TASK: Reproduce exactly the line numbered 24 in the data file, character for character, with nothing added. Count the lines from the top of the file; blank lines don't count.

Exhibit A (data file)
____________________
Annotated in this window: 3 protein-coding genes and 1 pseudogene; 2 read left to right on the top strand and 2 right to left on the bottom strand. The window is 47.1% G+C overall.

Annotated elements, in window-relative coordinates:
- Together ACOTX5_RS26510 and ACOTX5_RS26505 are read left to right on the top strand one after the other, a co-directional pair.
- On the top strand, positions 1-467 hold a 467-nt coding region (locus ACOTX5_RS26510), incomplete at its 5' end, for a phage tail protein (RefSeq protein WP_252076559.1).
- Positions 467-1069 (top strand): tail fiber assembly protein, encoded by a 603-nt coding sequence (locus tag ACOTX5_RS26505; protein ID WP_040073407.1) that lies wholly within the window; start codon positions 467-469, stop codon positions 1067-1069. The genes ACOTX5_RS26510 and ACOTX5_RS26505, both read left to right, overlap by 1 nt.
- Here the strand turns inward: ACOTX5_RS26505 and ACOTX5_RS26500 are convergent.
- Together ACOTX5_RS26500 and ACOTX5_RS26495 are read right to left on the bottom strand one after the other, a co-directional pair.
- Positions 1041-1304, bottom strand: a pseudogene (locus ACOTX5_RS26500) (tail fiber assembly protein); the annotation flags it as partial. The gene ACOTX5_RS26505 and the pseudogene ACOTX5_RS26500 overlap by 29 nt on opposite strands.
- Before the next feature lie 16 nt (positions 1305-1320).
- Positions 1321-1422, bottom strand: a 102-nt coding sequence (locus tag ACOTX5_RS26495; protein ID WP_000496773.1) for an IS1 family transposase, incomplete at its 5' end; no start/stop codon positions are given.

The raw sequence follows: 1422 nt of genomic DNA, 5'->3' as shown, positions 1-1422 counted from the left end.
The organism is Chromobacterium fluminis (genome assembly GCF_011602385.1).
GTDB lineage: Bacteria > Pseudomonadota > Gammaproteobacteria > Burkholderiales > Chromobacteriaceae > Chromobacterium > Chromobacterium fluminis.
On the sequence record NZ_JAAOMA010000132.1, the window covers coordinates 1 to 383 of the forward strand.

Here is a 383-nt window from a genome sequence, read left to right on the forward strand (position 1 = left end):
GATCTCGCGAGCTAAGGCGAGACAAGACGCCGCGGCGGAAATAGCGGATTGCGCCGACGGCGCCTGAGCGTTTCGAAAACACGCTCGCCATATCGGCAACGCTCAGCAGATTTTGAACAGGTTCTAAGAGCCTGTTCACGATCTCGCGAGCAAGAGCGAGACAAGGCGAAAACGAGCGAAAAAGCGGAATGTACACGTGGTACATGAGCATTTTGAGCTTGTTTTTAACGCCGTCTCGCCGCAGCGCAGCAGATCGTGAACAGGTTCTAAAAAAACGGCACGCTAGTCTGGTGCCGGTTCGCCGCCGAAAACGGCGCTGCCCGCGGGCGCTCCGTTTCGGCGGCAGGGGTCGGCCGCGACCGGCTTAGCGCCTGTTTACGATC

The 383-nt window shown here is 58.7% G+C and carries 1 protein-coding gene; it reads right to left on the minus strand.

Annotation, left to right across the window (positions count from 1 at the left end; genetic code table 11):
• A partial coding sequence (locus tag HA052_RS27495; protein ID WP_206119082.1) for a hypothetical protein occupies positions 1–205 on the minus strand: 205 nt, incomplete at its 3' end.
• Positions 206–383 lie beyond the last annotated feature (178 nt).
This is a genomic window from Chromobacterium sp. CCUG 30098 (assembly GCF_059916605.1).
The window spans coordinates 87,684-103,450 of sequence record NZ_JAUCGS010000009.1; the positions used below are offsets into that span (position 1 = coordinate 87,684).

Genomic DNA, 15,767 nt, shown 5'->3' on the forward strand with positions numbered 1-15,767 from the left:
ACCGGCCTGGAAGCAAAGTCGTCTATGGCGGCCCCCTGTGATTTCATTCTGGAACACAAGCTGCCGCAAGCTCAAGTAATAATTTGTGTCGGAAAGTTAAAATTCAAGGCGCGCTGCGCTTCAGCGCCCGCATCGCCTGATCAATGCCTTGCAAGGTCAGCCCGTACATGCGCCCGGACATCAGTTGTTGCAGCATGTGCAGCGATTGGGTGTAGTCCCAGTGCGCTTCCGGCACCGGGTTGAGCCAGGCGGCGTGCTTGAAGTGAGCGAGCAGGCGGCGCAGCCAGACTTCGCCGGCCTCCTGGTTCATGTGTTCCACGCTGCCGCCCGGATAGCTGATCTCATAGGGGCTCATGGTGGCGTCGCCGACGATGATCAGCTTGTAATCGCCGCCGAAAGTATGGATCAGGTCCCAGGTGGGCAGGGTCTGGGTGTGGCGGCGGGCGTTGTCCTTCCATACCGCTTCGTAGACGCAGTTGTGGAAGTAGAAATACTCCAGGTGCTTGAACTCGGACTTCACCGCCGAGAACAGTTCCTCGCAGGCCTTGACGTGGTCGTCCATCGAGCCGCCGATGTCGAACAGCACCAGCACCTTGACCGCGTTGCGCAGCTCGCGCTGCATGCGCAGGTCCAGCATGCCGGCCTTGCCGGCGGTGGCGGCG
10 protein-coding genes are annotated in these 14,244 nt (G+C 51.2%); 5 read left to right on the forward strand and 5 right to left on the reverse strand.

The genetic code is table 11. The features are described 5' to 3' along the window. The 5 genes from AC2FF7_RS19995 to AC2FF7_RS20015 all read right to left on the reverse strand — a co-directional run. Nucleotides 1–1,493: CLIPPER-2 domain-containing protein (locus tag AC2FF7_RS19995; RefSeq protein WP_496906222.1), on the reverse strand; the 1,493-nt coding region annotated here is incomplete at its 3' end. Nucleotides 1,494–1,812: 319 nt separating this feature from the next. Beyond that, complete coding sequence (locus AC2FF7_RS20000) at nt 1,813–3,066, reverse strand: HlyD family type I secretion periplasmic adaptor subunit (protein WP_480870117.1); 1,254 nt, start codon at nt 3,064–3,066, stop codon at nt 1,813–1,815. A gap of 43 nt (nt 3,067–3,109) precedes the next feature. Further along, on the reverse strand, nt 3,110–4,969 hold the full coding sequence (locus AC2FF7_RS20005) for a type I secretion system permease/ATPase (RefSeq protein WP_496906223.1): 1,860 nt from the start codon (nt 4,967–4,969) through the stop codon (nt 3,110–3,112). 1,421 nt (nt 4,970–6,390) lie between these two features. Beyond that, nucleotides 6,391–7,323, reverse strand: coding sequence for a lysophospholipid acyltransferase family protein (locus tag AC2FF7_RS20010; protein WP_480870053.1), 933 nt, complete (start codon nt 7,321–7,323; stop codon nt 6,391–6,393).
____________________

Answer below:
ACCGGCCTGGAAGCAAAGTCGTCTATGGCGGCCCCCTGTGATTTCATTCTGGAACACAAGCTGCCGCAAGCTCAAGTAATAATTTGTGTCGGAAAGTTAAAATTCAAGGCGCGCTGCGCTTCAGCGCCCGCATCGCCTGATCAATGCCTTGCAAGGTCAGCCCGTACATGCGCCCGGACATCAGTTGTTGCAGCATGTGCAGCGATTGGGTGTAGTCCCAGTGCGCTTCCGGCACCGGGTTGAGCCAGGCGGCGTGCTTGAAGTGAGCGAGCAGGCGGCGCAGCCAGACTTCGCCGGCCTCCTGGTTCATGTGTTCCACGCTGCCGCCCGGATAGCTGATCTCATAGGGGCTCATGGTGGCGTCGCCGACGATGATCAGCTTGTAATCGCCGCCGAAAGTATGGATCAGGTCCCAGGTGGGCAGGGTCTGGGTGTGGCGGCGGGCGTTGTCCTTCCATACCGCTTCGTAGACGCAGTTGTGGAAGTAGAAATACTCCAGGTGCTTGAACTCGGACTTCACCGCCGAGAACAGTTCCTCGCAGGCCTTGACGTGGTCGTCCATCGAGCCGCCGATGTCGAACAGCACCAGCACCTTGACCGCGTTGCGCAGCTCGCGCTGCATGCGCAGGTCCAGCATGCCGGCCTTGCCGGCGGTGGCGGCG